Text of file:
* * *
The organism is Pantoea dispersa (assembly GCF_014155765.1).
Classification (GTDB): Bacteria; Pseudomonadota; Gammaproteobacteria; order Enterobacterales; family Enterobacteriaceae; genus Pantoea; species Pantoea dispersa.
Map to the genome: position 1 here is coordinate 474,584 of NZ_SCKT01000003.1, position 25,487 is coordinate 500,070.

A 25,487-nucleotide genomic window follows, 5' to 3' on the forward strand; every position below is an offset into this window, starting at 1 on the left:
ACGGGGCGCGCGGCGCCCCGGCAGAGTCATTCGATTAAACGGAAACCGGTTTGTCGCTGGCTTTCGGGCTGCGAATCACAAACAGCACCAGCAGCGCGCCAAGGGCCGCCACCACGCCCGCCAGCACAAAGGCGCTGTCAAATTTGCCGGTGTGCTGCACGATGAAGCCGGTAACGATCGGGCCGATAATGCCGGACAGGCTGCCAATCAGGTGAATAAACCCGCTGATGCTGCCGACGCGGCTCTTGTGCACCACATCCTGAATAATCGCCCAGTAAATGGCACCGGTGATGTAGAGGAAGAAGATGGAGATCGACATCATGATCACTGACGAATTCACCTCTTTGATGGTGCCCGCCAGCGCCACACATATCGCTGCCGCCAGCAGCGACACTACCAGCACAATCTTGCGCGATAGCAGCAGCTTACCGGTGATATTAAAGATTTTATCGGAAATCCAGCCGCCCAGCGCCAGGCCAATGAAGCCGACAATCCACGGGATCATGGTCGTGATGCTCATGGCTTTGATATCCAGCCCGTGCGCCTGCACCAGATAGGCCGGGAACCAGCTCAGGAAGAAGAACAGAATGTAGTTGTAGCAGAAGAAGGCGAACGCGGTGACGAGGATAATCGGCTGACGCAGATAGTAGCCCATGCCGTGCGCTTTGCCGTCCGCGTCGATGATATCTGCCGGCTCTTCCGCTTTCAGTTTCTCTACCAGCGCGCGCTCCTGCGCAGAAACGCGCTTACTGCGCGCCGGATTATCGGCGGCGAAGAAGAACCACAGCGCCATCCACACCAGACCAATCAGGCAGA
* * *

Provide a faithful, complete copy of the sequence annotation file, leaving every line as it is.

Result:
The organism is Pantoea dispersa (assembly GCF_014155765.1).
Classification (GTDB): Bacteria; Pseudomonadota; Gammaproteobacteria; order Enterobacterales; family Enterobacteriaceae; genus Pantoea; species Pantoea dispersa.
Map to the genome: position 1 here is coordinate 474,584 of NZ_SCKT01000003.1, position 25,487 is coordinate 500,070.

A 25,487-nucleotide genomic window follows, 5' to 3' on the forward strand; every position below is an offset into this window, starting at 1 on the left:
ACGGGGCGCGCGGCGCCCCGGCAGAGTCATTCGATTAAACGGAAACCGGTTTGTCGCTGGCTTTCGGGCTGCGAATCACAAACAGCACCAGCAGCGCGCCAAGGGCCGCCACCACGCCCGCCAGCACAAAGGCGCTGTCAAATTTGCCGGTGTGCTGCACGATGAAGCCGGTAACGATCGGGCCGATAATGCCGGACAGGCTGCCAATCAGGTGAATAAACCCGCTGATGCTGCCGACGCGGCTCTTGTGCACCACATCCTGAATAATCGCCCAGTAAATGGCACCGGTGATGTAGAGGAAGAAGATGGAGATCGACATCATGATCACTGACGAATTCACCTCTTTGATGGTGCCCGCCAGCGCCACACATATCGCTGCCGCCAGCAGCGACACTACCAGCACAATCTTGCGCGATAGCAGCAGCTTACCGGTGATATTAAAGATTTTATCGGAAATCCAGCCGCCCAGCGCCAGGCCAATGAAGCCGACAATCCACGGGATCATGGTCGTGATGCTCATGGCTTTGATATCCAGCCCGTGCGCCTGCACCAGATAGGCCGGGAACCAGCTCAGGAAGAAGAACAGAATGTAGTTGTAGCAGAAGAAGGCGAACGCGGTGACGAGGATAATCGGCTGACGCAGATAGTAGCCCATGCCGTGCGCTTTGCCGTCCGCGTCGATGATATCTGCCGGCTCTTCCGCTTTCAGTTTCTCTACCAGCGCGCGCTCCTGCGCAGAAACGCGCTTACTGCGCGCCGGATTATCGGCGGCGAAGAAGAACCACAGCGCCATCCACACCAGACCAATCAGGCAGA